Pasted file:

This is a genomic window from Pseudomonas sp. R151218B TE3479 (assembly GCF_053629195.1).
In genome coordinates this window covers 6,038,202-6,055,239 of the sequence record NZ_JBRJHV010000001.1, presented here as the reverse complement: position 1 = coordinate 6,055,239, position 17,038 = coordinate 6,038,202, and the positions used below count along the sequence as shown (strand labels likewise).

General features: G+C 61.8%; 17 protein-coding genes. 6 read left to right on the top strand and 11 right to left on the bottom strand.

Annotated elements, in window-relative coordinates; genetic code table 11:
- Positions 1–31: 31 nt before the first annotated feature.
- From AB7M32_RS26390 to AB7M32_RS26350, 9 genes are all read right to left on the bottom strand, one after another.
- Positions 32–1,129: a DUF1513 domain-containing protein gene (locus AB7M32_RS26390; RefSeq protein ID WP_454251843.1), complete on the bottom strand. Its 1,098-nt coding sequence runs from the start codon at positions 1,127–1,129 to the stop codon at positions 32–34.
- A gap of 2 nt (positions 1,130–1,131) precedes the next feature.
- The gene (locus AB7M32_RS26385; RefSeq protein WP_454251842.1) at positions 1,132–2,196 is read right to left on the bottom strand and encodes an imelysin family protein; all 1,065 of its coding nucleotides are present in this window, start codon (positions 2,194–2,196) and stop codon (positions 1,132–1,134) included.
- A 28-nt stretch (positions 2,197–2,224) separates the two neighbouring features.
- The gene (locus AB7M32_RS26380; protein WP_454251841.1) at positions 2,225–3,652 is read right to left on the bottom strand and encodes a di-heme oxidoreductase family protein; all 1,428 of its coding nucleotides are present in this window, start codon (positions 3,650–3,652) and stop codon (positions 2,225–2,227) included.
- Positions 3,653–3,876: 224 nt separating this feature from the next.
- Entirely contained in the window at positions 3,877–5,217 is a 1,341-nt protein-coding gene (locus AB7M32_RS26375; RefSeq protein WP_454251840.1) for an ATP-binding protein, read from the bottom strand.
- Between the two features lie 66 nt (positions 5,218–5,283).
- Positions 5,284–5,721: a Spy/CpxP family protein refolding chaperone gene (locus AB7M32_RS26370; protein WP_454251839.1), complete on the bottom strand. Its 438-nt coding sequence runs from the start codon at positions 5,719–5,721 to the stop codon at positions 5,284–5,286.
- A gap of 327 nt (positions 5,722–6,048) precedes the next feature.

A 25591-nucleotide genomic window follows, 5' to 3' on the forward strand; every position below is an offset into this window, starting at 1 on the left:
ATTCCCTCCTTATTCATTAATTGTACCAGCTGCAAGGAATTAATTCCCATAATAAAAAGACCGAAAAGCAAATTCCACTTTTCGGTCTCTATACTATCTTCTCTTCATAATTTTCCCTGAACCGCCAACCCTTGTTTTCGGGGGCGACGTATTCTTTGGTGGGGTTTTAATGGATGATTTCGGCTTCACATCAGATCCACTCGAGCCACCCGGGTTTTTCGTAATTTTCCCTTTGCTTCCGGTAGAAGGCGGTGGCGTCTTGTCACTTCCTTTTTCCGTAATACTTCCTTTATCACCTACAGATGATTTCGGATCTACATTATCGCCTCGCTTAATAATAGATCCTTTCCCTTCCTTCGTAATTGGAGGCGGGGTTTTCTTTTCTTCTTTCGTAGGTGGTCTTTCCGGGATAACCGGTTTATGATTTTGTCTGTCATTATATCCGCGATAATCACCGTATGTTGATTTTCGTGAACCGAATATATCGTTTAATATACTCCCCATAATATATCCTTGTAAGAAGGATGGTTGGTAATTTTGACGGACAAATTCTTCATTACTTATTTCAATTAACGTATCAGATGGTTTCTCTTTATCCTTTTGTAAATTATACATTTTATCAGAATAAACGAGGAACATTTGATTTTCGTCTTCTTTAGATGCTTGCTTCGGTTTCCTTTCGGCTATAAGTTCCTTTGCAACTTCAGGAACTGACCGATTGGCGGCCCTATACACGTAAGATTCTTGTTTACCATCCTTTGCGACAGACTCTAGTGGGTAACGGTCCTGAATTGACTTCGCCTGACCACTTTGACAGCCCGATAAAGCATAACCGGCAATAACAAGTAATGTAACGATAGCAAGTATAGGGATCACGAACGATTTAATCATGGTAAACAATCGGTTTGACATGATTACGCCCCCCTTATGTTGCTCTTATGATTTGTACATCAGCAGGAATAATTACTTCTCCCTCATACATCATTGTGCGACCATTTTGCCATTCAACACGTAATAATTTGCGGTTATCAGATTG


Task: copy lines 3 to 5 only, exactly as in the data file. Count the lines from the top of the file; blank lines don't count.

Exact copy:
General features: G+C 61.8%; 17 protein-coding genes. 6 read left to right on the top strand and 11 right to left on the bottom strand.

Annotated elements, in window-relative coordinates; genetic code table 11:
- Positions 1–31: 31 nt before the first annotated feature.